An RFID tag is small — roughly the size of a grain of rice, the New Scientist says, and contains a tiny chip and radio transmitter capable of sending a unique identification code over a short distance to a receiver and a connected computer. They are widely used in supermarkets, warehouses, pet tracking and toll collection. But it’s still in the early stages of development. Which leaves it vulnerable. Until now, however, it was thought the small internal memory would make it impossible to infect. Not so, say the researchers.

So what would happen, exactly? RFID virus would then find its way into the backend databases used by the RFID software. The paper, Unstrung says, outlines three scenarios: a prankster who replaces an RFID tag on a jar of peanut butter with an infected tag to infect a supermarket chain’s database; a subdermal (i.e., under-the-skin) RFID tag on a pet used to upload a virus into a veterinarian or ASPCA computer system; and, most alarmingly, a radio-frequency bag tag used to infect an airport baggage-handling system. A virus in an airport database could re-infect other bags as they are scanned, which in turn could spread the virus to hub airports as the traveler changes planes.

So how likely is this? Not very, Unstrung quotes Dan Mullen, executive director of AIM Global, a trade association for the barcode and RFID industries, as saying. “If you’re looking at an airport baggage system, for instance, you have to know what sort of tag’s being used, the structure of the data being collected, and what the scanners are set up to gather,” he explains. Red Herring quotes Kevin Ashton, vice president of marketing for ThingMagic, a Cambridge, Massachusetts-based designer of reading devices for RFID systems, as saying the paper was highly theoretical and the theoretical RFID viruses could be damaging only to an “incredibly badly designed system.” Hey, that sounds a bit like a PC.

But he does make a good point: because RFID systems are custom designed, a hacker would have to know a lot about the system to be able to infect it. But that doesn’t mean it can’t be done, and it doesn’t mean it won’t get easier to infect. As RFID becomes more widespread, off-the-shelf solutions are going to become more common. And besides, what will stop a disgruntled worker from infecting a system he is using? Or an attacker obtaining some tags and stealing a reader, say, and then reverse engineering the RFID target?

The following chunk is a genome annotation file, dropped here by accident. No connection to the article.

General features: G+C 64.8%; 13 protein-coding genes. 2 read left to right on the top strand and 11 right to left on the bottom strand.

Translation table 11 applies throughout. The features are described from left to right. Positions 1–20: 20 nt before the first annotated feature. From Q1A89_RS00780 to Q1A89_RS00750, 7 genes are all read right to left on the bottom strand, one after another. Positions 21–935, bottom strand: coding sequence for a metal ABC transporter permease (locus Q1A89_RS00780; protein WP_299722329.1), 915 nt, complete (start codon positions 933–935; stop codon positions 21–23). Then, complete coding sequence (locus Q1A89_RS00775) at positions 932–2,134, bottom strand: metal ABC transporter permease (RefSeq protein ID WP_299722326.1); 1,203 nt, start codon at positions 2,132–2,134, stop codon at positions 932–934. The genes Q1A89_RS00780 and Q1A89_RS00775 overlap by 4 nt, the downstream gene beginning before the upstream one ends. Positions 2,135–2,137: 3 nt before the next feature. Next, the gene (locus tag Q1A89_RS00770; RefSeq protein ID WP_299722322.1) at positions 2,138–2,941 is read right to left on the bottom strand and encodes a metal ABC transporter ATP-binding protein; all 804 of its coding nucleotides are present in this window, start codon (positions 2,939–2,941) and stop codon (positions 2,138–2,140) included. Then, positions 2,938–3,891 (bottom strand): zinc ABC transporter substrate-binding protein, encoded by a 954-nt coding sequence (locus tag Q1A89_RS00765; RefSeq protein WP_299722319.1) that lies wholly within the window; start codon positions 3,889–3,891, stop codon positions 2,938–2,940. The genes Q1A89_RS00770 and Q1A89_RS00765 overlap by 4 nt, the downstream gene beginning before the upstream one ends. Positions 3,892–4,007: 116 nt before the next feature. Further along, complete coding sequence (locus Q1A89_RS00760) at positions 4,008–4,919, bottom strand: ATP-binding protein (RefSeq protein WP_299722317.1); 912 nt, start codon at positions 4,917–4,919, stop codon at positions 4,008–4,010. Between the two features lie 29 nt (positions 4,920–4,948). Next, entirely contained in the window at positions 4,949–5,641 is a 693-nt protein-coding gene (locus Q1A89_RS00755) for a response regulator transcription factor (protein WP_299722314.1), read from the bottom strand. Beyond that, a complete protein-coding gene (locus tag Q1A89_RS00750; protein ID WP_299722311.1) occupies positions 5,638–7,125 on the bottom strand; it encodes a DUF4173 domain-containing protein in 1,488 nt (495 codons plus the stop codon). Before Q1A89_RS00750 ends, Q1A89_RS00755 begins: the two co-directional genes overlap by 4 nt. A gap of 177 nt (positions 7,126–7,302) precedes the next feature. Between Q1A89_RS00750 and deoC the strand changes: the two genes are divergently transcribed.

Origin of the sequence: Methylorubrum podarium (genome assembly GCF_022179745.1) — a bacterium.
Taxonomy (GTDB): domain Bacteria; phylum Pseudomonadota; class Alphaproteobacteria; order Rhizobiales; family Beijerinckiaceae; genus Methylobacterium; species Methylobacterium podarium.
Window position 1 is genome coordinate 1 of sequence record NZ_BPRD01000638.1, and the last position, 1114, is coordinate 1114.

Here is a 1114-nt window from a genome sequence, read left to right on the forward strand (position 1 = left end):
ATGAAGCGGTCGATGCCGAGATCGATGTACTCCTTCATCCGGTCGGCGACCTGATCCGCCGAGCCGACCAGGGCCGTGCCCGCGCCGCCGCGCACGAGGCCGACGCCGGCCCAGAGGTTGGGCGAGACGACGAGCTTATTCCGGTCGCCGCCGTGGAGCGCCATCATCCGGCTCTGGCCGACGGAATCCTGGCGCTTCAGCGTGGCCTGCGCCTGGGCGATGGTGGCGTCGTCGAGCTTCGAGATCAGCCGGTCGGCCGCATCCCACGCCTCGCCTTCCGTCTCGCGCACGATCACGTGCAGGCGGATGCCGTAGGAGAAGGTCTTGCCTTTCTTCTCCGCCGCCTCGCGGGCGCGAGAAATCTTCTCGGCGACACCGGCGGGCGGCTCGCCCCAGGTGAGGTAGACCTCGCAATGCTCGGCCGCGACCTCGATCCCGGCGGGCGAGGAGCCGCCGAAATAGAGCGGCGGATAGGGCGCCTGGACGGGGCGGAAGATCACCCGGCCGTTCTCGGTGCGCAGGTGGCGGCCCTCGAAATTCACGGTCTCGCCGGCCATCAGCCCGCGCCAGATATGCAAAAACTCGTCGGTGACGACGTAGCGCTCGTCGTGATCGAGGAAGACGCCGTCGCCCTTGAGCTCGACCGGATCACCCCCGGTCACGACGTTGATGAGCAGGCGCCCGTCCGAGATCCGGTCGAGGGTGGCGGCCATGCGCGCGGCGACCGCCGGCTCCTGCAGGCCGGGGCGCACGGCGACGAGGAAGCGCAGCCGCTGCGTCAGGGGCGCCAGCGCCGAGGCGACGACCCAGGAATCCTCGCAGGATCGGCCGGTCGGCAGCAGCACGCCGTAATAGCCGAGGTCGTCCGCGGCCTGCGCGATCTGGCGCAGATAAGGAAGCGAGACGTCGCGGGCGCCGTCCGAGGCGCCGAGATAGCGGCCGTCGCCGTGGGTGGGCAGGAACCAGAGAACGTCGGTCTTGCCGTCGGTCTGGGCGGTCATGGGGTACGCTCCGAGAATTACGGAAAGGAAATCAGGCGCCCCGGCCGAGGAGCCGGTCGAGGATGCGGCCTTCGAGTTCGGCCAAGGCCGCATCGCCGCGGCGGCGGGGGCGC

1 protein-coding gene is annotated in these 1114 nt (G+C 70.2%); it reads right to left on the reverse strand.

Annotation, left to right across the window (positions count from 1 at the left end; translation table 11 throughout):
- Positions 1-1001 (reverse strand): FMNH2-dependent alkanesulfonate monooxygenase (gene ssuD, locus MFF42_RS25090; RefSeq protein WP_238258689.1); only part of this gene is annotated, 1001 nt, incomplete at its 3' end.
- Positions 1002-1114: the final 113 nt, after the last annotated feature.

My instinct would be to take these guys seriously. As with Bluetooth security issues such as Bluesnarfing, the tendency is for the industry itself not to take security seriously until someone smarter than them comes along and shows them why they should do.

What Katie.com Did Next

Can someone be turfed off their domain by someone bigger?

The experience of Katie Jones, recent mother and owner of an online chat site in the UK, has been well documented elsewhere. (Katie.com is the name of a book about the ordeal of a teenager sexually molested by a man she met in an Internet chatroom. Katie Jones is nothing to do with the book, but has been the owner of the address katie.com since 1996.) Jones’ latest report on her website suggests that she is being unfairly pressured by the publishers of the book that carries her website’s name to donate the website to them. (It is not entirely clear in the posting as to whether the lawyer who contacted her was working on behalf of the author or the publisher, or both.) Anyway, if true, this does seem to take things too far.

I’m no lawyer, but one can’t help wondered how things would look were the roles reversed. If a big player owned the website address, would there not be large amounts of money changing hands by now? Or at least, would not the publishers have changed the name of the book, and not been trying to browbeat her into handing over the domain name?

For Jones herself, I can well imagine the discomfort caused by receiving hundreds of emails, either from individuals detailing their traumas in the mistaken belief they are talking to a fellow victim, or from folks abusing her. It’s nothing compared to what the Katie of the book endured, but that is not the point. It’s easy enough to say, ‘why don’t you just change your email address and drop the domain name?’ but why should she? Why should an individual be hounded from her sentimental slice of online real estate if she doesn’t want to?

I sought a comment from the lawyer linked to in Ms Jones’ latest posting, Parry Aftab, who is described in her online bio as ‘is one of the leading experts, worldwide, on cybercrime, Internet privacy and cyber-abuse issues’ as well as ‘being called “The Angel of the Internet” for her extensive work in Internet safety and cybercrime and abuse prevention around the world’.

Aftab had posted a message to her blog on Thursday saying she was working with Katie Tarbox, the author of the original book, and an organisation called WiredSafety to “help create a place where children who have been victimized by Internet sexual predators can go for help and support”. The program will be called Katie’s Place. A logo of the new, as yet unlaunched site, is prominently displayed at the top of the WiredSafety homepage. Aftab is executive director of WiredSafety, ‘the world’s largest Internet safety, help & education organization’.

Aftab declined to respond in detail to Jones’ account of the telephone conversation or the case, writing: “Katie Jones’ statements are either false or misleading. She obviously has an agenda. And I frankly don’t have the time or energy to be part of it.”